if you are able to build a sustainable social business model, Austria is a good place to go, because you stand out from the crowd and make a difference.
The explanation lies in history. As a welfare state, Austria used to distribute a lot of money traditionally for social purposes, and it is recently that the state started to check the efficiency of that money spent. Many social service providers have not yet found more efficient processes, so they feel the new circumstances block them from providing high quality, innovative solutions. It needs time until a robust system adjusts to new circumstances, and this is your chance to come up with a new type of business model, a more efficient or even self-sustainable one. The state is typically contracting big organizations for social services, trying to force them to modernize themselves, but private funds are open for the “new generation” of young social start-ups.
For this “new generation” of organizations, market-income generation is seen as necessary and valuable and more sustainable than public subsidies.
Your unfair advantages
Other than the business model, your unfair advantage is the way of implementation (i.e. service quality), as your long term key success factor. I have quite a lot of experience with subsidized social services in Austria (both as a service provider and a customer), and I think that most of the programs have a good concept. However, implementation is often weak, because services are not standardized and controlled efficiently. What happens is: the program concept is written professionally, approved by authorities; subsidy is granted; then the implementation is poor. And the control is basically self-control, which can be manipulated to claim further subsidy.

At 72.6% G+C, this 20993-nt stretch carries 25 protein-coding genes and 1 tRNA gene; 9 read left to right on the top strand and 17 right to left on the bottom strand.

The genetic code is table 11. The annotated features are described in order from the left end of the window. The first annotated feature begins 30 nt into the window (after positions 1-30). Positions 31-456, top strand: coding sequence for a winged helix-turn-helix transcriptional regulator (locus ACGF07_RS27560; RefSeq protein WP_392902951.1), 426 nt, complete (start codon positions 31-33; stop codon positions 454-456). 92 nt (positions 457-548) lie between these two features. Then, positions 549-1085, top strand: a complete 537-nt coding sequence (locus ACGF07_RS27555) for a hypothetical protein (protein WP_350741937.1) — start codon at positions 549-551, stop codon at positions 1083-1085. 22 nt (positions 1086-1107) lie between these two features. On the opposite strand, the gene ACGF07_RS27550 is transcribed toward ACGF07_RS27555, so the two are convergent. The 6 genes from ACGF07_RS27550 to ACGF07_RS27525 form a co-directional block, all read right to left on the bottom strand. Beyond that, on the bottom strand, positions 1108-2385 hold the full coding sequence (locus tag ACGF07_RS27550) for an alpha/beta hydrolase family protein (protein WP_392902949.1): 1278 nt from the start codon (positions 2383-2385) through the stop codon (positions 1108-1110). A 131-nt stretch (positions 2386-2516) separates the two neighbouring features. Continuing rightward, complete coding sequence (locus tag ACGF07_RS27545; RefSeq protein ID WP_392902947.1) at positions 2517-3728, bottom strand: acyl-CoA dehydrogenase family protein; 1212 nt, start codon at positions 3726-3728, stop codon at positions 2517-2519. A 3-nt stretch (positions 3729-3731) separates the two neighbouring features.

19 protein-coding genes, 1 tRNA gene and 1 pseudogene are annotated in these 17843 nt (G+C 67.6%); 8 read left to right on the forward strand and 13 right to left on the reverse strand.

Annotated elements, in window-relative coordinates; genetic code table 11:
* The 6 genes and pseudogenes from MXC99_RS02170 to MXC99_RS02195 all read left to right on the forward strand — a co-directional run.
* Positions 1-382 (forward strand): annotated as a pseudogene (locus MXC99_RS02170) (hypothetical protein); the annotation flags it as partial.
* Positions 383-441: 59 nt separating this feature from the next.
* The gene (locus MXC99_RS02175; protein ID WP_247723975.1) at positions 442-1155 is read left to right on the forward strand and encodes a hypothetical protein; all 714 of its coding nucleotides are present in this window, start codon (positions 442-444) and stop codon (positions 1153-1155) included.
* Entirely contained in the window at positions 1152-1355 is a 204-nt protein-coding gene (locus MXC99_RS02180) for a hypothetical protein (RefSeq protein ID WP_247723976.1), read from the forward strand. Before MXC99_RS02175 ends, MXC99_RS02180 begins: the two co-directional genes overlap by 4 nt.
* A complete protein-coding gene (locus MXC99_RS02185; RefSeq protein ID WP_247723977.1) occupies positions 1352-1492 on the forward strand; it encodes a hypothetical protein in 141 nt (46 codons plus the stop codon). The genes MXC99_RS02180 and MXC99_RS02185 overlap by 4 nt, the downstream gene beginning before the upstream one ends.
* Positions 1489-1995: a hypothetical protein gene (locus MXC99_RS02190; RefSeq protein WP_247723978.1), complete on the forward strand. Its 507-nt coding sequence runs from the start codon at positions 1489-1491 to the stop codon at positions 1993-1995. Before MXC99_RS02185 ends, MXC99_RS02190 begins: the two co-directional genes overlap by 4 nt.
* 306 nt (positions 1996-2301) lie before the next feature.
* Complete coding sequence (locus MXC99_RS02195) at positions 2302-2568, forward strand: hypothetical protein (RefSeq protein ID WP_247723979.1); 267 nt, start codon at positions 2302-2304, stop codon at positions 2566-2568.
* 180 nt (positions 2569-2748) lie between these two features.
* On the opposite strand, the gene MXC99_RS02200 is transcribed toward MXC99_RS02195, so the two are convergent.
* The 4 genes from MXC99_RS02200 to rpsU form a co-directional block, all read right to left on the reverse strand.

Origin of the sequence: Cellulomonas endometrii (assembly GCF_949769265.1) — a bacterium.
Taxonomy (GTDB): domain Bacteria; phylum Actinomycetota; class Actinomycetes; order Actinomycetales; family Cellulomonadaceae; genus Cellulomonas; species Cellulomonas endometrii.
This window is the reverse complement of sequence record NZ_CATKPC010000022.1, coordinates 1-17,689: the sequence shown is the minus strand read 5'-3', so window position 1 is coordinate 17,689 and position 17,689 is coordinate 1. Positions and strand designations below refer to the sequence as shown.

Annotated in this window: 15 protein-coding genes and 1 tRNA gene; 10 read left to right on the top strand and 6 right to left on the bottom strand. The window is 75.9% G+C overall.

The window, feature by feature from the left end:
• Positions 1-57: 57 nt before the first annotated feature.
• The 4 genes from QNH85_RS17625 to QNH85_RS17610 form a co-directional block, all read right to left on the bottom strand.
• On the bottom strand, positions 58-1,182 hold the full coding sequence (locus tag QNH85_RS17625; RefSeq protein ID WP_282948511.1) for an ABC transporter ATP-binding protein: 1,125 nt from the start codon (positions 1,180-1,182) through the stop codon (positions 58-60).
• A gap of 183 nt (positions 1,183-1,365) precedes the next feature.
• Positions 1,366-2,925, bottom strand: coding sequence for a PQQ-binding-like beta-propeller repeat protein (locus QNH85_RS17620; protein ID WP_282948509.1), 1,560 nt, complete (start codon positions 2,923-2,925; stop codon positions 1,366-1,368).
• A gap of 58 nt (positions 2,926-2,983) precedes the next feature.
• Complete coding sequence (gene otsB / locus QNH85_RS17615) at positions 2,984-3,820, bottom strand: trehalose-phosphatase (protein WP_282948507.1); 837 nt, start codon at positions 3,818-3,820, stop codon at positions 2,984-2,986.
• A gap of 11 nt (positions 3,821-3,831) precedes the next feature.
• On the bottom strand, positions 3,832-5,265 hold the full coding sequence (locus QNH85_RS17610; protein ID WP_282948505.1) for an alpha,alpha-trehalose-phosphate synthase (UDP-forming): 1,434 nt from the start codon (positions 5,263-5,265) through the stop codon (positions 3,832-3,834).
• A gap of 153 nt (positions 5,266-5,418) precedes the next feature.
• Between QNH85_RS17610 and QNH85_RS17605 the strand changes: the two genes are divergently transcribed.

I have had good and bad experiences both, and the difference laid in control. In the case of my good customer experiences, the programs have been controlled by office-clerks one level above the implementer. Old cliché: only consequently measuring the outcome leads to improvement.
So here is your chance: have a partly or fully self-sustainable business model; work out your service details and standardize your processes almost like McDonald’s does; publicly measure efficiency and customer experience; adjust and improve your business permanently. Incremental self-improvement is a long term investment. Easily said, exhausting to do consequently. But it is only up to you, and if you manage, you do have a high chance to succeed in the Austrian social ecosystem. There is a gap for you, and I am excited to help.
IVODIX is a business consulting & training company helping you expand your business to Vienna. Like jungle guides, our experts help you lay a path into the unknown to reach your target. Our contribution is to support you at your first steps in Austria and to hold your hands in the time of uncertainty until you learn going your way.
About the author
Krisztina Szarvas, economist, marketer, specialized in international market entry strategies. She has both a multinational corporation, as well as entrepreneurial experiences. Her specific approach merges both the systematic thinking of large companies, and the entrepreneurial mindset of smaller ones. She was born in Budapest and has been living in Vienna for almost 20 years now.